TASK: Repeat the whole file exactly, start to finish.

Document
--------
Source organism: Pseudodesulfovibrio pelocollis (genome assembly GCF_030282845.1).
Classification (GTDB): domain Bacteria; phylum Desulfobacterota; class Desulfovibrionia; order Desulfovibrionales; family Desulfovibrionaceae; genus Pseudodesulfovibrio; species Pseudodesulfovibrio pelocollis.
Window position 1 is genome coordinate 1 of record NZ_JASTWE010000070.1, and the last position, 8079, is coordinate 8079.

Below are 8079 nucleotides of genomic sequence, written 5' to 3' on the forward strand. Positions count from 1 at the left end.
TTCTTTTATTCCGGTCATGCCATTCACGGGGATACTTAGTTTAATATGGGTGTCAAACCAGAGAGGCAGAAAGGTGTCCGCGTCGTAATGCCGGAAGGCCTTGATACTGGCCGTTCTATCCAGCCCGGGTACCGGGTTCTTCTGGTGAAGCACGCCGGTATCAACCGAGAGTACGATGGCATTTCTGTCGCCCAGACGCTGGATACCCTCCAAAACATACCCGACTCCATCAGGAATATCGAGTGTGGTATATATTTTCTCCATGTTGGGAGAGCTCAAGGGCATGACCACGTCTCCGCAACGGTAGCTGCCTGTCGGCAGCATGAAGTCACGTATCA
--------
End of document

Source organism: Pseudodesulfovibrio pelocollis (genome assembly GCF_030282845.1).
Classification (GTDB): domain Bacteria; phylum Desulfobacterota; class Desulfovibrionia; order Desulfovibrionales; family Desulfovibrionaceae; genus Pseudodesulfovibrio; species Pseudodesulfovibrio pelocollis.
Window position 1 is genome coordinate 1 of record NZ_JASTWE010000070.1, and the last position, 8079, is coordinate 8079.

Below are 8079 nucleotides of genomic sequence, written 5' to 3' on the forward strand. Positions count from 1 at the left end.
TTCTTTTATTCCGGTCATGCCATTCACGGGGATACTTAGTTTAATATGGGTGTCAAACCAGAGAGGCAGAAAGGTGTCCGCGTCGTAATGCCGGAAGGCCTTGATACTGGCCGTTCTATCCAGCCCGGGTACCGGGTTCTTCTGGTGAAGCACGCCGGTATCAACCGAGAGTACGATGGCATTTCTGTCGCCCAGACGCTGGATACCCTCCAAAACATACCCGACTCCATCAGGAATATCGAGTGTGGTATATATTTTCTCCATGTTGGGAGAGCTCAAGGGCATGACCACGTCTCCGCAACGGTAGCTGCCTGTCGGCAGCATGAAGTCACGTATCA